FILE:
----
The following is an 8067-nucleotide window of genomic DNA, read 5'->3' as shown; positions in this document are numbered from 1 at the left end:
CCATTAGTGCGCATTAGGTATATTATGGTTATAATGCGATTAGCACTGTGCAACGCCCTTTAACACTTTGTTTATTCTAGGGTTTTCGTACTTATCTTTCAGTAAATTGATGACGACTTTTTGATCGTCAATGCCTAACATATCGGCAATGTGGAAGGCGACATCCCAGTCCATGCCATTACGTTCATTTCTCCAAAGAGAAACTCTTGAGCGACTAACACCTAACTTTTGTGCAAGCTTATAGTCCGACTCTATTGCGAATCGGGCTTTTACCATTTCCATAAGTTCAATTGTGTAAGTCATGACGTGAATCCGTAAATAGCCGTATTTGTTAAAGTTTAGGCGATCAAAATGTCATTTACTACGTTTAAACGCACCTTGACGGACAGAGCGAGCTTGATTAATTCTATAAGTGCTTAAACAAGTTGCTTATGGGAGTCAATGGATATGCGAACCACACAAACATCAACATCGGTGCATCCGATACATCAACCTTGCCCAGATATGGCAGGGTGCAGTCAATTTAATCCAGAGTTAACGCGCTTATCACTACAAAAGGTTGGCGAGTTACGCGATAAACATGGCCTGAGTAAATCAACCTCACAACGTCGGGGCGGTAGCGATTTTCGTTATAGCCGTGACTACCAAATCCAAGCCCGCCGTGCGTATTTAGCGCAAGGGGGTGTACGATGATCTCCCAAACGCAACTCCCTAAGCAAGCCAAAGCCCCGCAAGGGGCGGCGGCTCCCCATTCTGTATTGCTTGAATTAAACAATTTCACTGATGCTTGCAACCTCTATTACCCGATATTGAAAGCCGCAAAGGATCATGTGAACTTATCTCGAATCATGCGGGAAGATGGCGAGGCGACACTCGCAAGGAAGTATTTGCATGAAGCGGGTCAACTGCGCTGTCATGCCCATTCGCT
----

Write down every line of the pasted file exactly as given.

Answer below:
The following is an 8067-nucleotide window of genomic DNA, read 5'->3' as shown; positions in this document are numbered from 1 at the left end:
CCATTAGTGCGCATTAGGTATATTATGGTTATAATGCGATTAGCACTGTGCAACGCCCTTTAACACTTTGTTTATTCTAGGGTTTTCGTACTTATCTTTCAGTAAATTGATGACGACTTTTTGATCGTCAATGCCTAACATATCGGCAATGTGGAAGGCGACATCCCAGTCCATGCCATTACGTTCATTTCTCCAAAGAGAAACTCTTGAGCGACTAACACCTAACTTTTGTGCAAGCTTATAGTCCGACTCTATTGCGAATCGGGCTTTTACCATTTCCATAAGTTCAATTGTGTAAGTCATGACGTGAATCCGTAAATAGCCGTATTTGTTAAAGTTTAGGCGATCAAAATGTCATTTACTACGTTTAAACGCACCTTGACGGACAGAGCGAGCTTGATTAATTCTATAAGTGCTTAAACAAGTTGCTTATGGGAGTCAATGGATATGCGAACCACACAAACATCAACATCGGTGCATCCGATACATCAACCTTGCCCAGATATGGCAGGGTGCAGTCAATTTAATCCAGAGTTAACGCGCTTATCACTACAAAAGGTTGGCGAGTTACGCGATAAACATGGCCTGAGTAAATCAACCTCACAACGTCGGGGCGGTAGCGATTTTCGTTATAGCCGTGACTACCAAATCCAAGCCCGCCGTGCGTATTTAGCGCAAGGGGGTGTACGATGATCTCCCAAACGCAACTCCCTAAGCAAGCCAAAGCCCCGCAAGGGGCGGCGGCTCCCCATTCTGTATTGCTTGAATTAAACAATTTCACTGATGCTTGCAACCTCTATTACCCGATATTGAAAGCCGCAAAGGATCATGTGAACTTATCTCGAATCATGCGGGAAGATGGCGAGGCGACACTCGCAAGGAAGTATTTGCATGAAGCGGGTCAACTGCGCTGTCATGCCCATTCGCT